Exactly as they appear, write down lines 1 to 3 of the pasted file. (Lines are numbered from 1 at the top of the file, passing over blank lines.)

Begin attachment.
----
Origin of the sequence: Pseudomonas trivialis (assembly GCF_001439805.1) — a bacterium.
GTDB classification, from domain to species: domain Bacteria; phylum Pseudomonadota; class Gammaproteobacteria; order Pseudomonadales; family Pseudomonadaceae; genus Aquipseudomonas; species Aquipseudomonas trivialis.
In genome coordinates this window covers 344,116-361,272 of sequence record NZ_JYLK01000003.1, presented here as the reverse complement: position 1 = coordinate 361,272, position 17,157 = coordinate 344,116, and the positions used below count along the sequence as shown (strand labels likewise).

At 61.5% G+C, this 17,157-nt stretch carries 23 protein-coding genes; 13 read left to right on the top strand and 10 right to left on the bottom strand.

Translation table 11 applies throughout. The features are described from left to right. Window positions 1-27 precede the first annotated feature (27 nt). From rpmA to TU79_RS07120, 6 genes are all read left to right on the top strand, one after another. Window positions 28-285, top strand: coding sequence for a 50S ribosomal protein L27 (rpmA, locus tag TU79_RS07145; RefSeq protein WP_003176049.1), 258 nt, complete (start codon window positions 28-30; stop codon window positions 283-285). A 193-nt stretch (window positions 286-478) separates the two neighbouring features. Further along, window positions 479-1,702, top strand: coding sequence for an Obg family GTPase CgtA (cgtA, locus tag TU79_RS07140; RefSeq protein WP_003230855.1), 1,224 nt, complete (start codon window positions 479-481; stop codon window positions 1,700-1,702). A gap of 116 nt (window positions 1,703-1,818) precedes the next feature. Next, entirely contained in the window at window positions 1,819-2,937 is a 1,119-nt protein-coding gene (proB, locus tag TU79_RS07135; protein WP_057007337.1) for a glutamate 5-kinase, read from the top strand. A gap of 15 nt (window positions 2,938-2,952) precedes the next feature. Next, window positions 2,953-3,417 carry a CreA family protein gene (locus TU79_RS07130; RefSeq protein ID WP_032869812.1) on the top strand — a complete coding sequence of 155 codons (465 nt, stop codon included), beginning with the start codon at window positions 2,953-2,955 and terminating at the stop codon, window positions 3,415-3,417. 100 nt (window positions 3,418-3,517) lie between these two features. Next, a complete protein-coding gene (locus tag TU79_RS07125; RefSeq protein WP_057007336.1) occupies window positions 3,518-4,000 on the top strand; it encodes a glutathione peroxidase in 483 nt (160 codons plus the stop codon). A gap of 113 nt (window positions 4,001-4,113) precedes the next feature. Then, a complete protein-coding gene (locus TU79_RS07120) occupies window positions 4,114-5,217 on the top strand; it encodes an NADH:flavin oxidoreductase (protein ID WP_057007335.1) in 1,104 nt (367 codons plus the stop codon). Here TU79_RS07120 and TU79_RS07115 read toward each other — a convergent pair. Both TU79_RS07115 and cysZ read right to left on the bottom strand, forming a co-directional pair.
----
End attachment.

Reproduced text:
Origin of the sequence: Pseudomonas trivialis (assembly GCF_001439805.1) — a bacterium.
GTDB classification, from domain to species: domain Bacteria; phylum Pseudomonadota; class Gammaproteobacteria; order Pseudomonadales; family Pseudomonadaceae; genus Aquipseudomonas; species Aquipseudomonas trivialis.
In genome coordinates this window covers 344,116-361,272 of sequence record NZ_JYLK01000003.1, presented here as the reverse complement: position 1 = coordinate 361,272, position 17,157 = coordinate 344,116, and the positions used below count along the sequence as shown (strand labels likewise).